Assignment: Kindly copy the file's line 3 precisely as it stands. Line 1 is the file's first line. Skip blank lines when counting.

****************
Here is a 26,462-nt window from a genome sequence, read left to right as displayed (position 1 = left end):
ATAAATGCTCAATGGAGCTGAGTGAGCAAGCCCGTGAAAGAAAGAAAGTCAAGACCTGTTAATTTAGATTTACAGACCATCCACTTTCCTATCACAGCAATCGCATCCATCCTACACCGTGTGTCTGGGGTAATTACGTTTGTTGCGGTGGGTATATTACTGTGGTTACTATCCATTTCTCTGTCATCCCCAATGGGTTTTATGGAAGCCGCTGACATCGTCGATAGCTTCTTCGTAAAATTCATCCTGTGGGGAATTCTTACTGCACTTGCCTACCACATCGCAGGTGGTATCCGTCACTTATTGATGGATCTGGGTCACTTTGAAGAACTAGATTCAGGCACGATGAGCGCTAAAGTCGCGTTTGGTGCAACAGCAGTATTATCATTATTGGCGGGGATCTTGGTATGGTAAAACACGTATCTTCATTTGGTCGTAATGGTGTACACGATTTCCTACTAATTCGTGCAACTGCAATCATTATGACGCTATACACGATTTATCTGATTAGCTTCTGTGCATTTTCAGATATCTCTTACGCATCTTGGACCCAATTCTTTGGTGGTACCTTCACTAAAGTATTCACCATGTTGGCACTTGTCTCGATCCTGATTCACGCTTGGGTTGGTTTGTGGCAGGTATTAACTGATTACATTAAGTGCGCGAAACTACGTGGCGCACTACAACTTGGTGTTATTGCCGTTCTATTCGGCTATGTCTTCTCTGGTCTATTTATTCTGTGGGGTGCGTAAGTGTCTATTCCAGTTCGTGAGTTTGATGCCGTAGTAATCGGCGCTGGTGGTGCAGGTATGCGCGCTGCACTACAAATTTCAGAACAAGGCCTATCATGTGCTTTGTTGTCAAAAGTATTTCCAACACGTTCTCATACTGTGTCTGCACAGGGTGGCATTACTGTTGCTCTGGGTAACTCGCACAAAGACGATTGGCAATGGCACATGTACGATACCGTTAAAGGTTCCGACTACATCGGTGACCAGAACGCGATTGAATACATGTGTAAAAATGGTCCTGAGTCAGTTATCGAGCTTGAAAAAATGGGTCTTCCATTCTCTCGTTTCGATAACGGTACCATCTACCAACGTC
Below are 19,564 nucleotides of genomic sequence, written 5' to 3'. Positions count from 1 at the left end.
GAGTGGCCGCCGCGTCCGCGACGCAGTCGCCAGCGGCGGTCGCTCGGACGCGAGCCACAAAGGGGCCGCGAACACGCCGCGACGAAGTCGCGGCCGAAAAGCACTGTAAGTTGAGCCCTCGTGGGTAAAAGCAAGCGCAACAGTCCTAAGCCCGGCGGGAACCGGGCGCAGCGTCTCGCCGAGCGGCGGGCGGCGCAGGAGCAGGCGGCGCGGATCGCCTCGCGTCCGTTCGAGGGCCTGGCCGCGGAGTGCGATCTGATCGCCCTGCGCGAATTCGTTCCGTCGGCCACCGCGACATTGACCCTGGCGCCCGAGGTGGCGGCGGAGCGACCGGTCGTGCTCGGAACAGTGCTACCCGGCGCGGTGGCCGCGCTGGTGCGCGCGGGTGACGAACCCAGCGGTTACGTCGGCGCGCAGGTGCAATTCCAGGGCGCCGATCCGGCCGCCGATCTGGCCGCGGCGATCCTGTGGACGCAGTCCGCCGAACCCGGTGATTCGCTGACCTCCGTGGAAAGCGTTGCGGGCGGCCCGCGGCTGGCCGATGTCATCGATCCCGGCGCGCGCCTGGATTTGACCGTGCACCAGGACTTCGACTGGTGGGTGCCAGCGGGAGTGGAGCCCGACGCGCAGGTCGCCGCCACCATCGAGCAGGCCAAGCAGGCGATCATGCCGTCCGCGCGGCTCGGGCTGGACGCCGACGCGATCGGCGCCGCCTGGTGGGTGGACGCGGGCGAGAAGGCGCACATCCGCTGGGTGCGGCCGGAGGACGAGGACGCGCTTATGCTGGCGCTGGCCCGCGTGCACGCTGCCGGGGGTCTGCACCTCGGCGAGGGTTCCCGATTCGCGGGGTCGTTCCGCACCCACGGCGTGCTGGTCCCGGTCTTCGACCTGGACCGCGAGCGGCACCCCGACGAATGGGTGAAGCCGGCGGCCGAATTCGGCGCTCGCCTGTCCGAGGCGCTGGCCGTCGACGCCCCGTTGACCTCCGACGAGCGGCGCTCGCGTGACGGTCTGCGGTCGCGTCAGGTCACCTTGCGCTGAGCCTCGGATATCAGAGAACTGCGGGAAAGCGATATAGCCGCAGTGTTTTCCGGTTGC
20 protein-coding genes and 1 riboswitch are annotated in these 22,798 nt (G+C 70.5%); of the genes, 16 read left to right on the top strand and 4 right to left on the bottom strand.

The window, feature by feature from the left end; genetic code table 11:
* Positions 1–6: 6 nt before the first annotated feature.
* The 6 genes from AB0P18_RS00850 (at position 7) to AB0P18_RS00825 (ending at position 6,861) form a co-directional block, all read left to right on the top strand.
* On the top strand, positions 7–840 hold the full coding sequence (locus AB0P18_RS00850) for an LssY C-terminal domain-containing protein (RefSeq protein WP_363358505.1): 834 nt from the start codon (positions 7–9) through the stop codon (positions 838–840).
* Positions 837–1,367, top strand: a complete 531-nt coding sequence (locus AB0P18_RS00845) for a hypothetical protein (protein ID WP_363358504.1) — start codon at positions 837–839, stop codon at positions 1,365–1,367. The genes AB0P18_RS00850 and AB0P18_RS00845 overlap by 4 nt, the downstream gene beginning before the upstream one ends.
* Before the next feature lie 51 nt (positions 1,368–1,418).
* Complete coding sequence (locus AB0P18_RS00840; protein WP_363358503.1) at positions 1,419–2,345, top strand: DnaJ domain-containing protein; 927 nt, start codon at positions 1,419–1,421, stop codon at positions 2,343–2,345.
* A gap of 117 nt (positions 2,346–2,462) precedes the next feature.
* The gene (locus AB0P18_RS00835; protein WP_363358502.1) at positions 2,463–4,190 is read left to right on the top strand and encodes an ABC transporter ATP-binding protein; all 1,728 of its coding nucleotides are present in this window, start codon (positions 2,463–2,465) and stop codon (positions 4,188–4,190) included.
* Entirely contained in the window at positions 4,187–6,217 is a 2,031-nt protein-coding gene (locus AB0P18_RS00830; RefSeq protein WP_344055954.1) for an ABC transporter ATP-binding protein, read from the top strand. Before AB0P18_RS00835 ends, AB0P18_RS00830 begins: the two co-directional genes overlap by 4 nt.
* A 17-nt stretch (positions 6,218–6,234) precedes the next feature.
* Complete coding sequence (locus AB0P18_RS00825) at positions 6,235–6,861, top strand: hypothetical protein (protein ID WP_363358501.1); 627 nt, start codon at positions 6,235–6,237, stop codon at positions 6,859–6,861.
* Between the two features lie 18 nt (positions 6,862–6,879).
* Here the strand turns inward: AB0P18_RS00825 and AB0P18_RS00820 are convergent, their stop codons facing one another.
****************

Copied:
Below are 19,564 nucleotides of genomic sequence, written 5' to 3'. Positions count from 1 at the left end.